Helium-4 has an even number of nucleons (four), and the spins of each pair off anti-parallel with each other to produce a nucleus of zero-spin. Any object with integral or zero-spin is a Boson. All Bosons can occupy exactly the same energy level, whereas the opposite is true for the half-integral spin Fermions. Liquid helium-4 (because it has an even number of nucleons) is a Boson liquid below the superfluid critical temperature, obeying Bose-Einstein statistics where all the atoms are in the same ground state energy (which is non-zero) and with all their (atomic) spins parallel. The de-Broglie wavelength (arising from matter waves of the slowly moving atoms) is large and spreads out to encompass the whole mass, at which point all the atoms behave as one, with each atom being indistinguishable from the next. Move one atom and they will all move identically, without friction; it is a superfluid. This is the Bose-Einstein condensate. The thermal conductivity in this superfluid state is extremely high, whilst viscosity is near zero. It also expands on cooling!
Nothing will dissolve in superfluid helium-4, except liquid helium-3, which naturally exists in the ratio 1 : 0.2 ppm. Even this can be removed by using a plug made out of a superleak material, which will allow only the superfluid components to pass. By this means, helium-4 can be purified to extraordinary purity, possibly purer than anything else on Earth. By this means also, further refrigeration can be effected, the non superfluid helium-3 becomes hotter (because it is not superfluid and cannot transport heat rapidly like a superfluid can) whilst the superfluid helium-4 becomes colder. This is the so-called 'dilution refrigerator'.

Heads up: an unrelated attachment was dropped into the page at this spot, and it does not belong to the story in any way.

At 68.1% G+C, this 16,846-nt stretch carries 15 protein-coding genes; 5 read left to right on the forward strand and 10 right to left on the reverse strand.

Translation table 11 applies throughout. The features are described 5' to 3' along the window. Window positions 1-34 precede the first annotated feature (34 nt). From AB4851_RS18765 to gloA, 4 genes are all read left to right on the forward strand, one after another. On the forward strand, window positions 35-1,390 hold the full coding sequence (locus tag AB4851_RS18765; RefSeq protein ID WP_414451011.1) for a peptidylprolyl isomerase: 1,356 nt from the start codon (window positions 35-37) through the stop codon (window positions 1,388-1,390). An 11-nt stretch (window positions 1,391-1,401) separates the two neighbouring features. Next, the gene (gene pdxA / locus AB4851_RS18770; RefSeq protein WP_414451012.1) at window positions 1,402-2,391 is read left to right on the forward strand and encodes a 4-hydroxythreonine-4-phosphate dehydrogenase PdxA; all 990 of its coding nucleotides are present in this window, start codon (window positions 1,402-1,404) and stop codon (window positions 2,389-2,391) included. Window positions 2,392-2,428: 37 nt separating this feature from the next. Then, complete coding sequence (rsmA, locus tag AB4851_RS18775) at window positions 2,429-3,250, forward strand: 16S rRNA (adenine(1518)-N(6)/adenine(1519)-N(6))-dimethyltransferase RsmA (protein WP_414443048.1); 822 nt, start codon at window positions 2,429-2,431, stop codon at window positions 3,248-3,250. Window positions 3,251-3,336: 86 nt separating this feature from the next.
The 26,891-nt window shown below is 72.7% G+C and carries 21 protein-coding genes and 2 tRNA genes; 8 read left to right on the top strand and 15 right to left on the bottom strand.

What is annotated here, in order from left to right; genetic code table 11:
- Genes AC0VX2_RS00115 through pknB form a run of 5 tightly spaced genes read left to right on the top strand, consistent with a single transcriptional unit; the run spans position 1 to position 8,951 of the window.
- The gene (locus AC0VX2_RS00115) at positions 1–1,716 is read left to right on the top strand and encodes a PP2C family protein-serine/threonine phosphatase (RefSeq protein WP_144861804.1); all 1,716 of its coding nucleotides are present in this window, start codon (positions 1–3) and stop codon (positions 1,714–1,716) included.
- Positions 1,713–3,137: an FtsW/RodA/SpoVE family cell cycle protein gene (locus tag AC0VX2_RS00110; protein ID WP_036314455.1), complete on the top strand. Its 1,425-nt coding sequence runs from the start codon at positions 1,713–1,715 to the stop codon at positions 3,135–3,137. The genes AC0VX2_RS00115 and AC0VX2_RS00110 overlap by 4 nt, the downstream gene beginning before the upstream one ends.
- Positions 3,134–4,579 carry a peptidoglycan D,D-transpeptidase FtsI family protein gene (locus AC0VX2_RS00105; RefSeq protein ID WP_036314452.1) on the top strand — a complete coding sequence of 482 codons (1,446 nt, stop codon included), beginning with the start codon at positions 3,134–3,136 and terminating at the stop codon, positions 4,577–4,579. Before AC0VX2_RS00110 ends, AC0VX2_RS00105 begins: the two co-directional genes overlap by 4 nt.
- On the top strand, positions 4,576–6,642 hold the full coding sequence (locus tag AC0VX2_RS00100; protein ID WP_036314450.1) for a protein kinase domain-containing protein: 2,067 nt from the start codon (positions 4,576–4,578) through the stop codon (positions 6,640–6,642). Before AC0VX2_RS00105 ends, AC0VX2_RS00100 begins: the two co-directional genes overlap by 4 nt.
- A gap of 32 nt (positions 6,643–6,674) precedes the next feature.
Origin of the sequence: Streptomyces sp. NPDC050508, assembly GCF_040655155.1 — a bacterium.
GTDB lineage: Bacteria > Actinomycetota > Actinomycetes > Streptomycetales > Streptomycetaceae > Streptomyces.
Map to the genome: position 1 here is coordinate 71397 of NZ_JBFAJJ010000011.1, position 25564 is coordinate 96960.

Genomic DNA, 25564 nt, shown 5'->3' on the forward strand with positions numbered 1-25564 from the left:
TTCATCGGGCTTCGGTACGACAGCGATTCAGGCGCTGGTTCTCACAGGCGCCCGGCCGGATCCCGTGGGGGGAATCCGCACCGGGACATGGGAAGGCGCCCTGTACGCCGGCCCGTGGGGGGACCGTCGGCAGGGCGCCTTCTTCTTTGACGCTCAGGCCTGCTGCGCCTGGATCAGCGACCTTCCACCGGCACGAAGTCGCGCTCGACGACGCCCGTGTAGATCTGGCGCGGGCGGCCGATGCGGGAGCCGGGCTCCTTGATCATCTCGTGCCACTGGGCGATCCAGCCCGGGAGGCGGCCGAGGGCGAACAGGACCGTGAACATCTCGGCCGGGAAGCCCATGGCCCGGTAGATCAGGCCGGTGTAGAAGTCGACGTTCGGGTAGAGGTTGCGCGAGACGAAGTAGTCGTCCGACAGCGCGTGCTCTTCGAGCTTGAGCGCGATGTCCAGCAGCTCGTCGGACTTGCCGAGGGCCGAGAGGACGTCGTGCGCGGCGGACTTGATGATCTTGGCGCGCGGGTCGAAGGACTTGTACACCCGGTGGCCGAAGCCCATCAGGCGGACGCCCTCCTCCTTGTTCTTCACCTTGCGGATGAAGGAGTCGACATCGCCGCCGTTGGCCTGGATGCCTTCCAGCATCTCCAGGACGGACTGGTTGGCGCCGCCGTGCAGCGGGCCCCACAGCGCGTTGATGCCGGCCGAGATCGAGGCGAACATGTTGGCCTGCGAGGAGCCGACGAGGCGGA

Helium-3 can also exist in superfluid form; but only below 3 milliKelvin, much lower than for helium-4. Here, because liquid helium-3 is a Fermi liquid with half integral spin, Bose-Einsten condensation can only occur when two atoms of helium-3 pair up to produce a unit having integral spin, but not a spin-zero particle as helium-4, rather a pair with spin-one. Although both are bosons, there is a crucial difference: having spin, it can be aligned by a magnetic field; it is magnetic. In superfluid helium-3 the spins of the nuclei align themselves in one direction, as do the spins of the pairs of atoms, but not necessarily in the same direction as the nuclear spins, so superfluid helium-3, unlike superfluid helium-4, can exist in 3 different phases, and is an anisotropic superfluid, with differing properties in differing directions, for example, the velocity of sound and the superfluid flow velocity are different in differing directions.
In 1995 a 'gaseous' cluster of 1000 atoms of rubidium were cooled in a magnetic trap by laser cooling them to a temperature of a few hundred nanoKelvin and forming a new state of matter. The de-Broglie wavelength (arising from matter waves) of the slowly moving atoms spreads out to encompass the cluster, at which point all the atoms behave as one, and a Bose-Einstein condensate of atoms is formed, where all atoms have identical non-zero ground state energies. The rubidium atoms weakly repel each other maintaining the 'gaseous' state. Previously, this Bosonic state has been observed only in the liquid phase.
In superconductors, the electrons (which are spin-half fermions) pair up in what is known as Cooper pairs, with their spins anti-parallel, such that the total spin of the pair is zero; the pair taken together are now bosonic in character; spin-0 bosons. see Superconductivity [POP]
The electrons in so-called spin-1 superconductors pair up with their spins parallel rather than anti-parallel. The electrons when paired thus become spin-1 bosons. This very rare state is exhibited by the superconducting compound strontium ruthenide, and its very unusual property (for a superconductor) is that it should not have a superconducting critical magnetic field as do spin-0 superconductors. See spin-1 superconductivity [POP]
See Fermi-Dirac Statistics